Literalist and evangelical are considered in some circles to be synonymous terms. Deep concern has been expressed that the growing strength of the evangelical movement may initiate a “return to literalism.” Reinhold Niebuhr, for instance, has warned of the tendency toward literalistic orthodoxy encouraged by Barth and of the danger of simplifying the Gospel in either literalistic or individualistic terms as typified by Billy Graham. A recent book baldly states, “Protestantism’s ugliest feature has been its frequent relapse into literalism, usually caused by making a fetish of biblical authority.”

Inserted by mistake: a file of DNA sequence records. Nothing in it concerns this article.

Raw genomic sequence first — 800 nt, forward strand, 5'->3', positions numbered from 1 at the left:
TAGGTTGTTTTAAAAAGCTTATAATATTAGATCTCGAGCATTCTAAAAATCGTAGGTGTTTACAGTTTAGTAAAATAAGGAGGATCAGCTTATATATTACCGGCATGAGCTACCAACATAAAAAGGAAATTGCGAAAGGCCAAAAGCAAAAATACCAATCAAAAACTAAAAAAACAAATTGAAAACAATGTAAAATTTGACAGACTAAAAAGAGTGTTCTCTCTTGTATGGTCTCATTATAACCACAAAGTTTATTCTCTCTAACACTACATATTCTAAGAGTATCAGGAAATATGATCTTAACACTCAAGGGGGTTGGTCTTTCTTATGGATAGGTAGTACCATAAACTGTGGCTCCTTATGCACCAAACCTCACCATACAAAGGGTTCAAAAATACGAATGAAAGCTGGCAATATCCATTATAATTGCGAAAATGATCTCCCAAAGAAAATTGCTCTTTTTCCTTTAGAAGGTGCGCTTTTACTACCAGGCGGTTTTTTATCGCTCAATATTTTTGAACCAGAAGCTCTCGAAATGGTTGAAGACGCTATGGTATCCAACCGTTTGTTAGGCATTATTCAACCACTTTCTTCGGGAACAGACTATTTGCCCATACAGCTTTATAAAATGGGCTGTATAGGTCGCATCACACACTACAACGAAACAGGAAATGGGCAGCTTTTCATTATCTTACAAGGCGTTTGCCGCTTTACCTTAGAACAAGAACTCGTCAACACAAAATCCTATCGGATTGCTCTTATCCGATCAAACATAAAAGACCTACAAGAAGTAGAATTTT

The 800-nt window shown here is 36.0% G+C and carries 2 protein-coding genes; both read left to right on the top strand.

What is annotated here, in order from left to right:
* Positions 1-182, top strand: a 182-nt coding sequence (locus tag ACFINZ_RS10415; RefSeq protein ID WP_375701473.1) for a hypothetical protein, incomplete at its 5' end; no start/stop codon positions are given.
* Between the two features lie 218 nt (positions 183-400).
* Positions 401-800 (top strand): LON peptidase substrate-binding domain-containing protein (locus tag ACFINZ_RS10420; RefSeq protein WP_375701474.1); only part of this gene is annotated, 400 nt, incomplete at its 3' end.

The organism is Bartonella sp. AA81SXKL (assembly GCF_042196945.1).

The Use of Terms
Are evangelicals literalists? The question cannot be answered with a categorical yes or no because of the different ways in which the two terms are understood by their users. To some, “evangelical” conjures up the picture of an unlettered extremist who takes every word of the Bible literally. Without deprecating such an individual—for a naive faith is not the greatest of evils—the historical definition of “evangelical” brings to view a different conception. The term “literalist” is often applied to those who interpret all the words of the Bible literally. But those who hold steadfastly to the doctrines of the Scriptures are on that account often called literalists.
Historically, the term “evangelical” designates one who holds to the absolute supremacy of the Scriptures as a rule of faith and practice, and to justification by free grace through faith. Webster’s New International Dictionary defines “evangelical” as “designating that party among the Protestants which holds that the essence of the Gospel consists ...1
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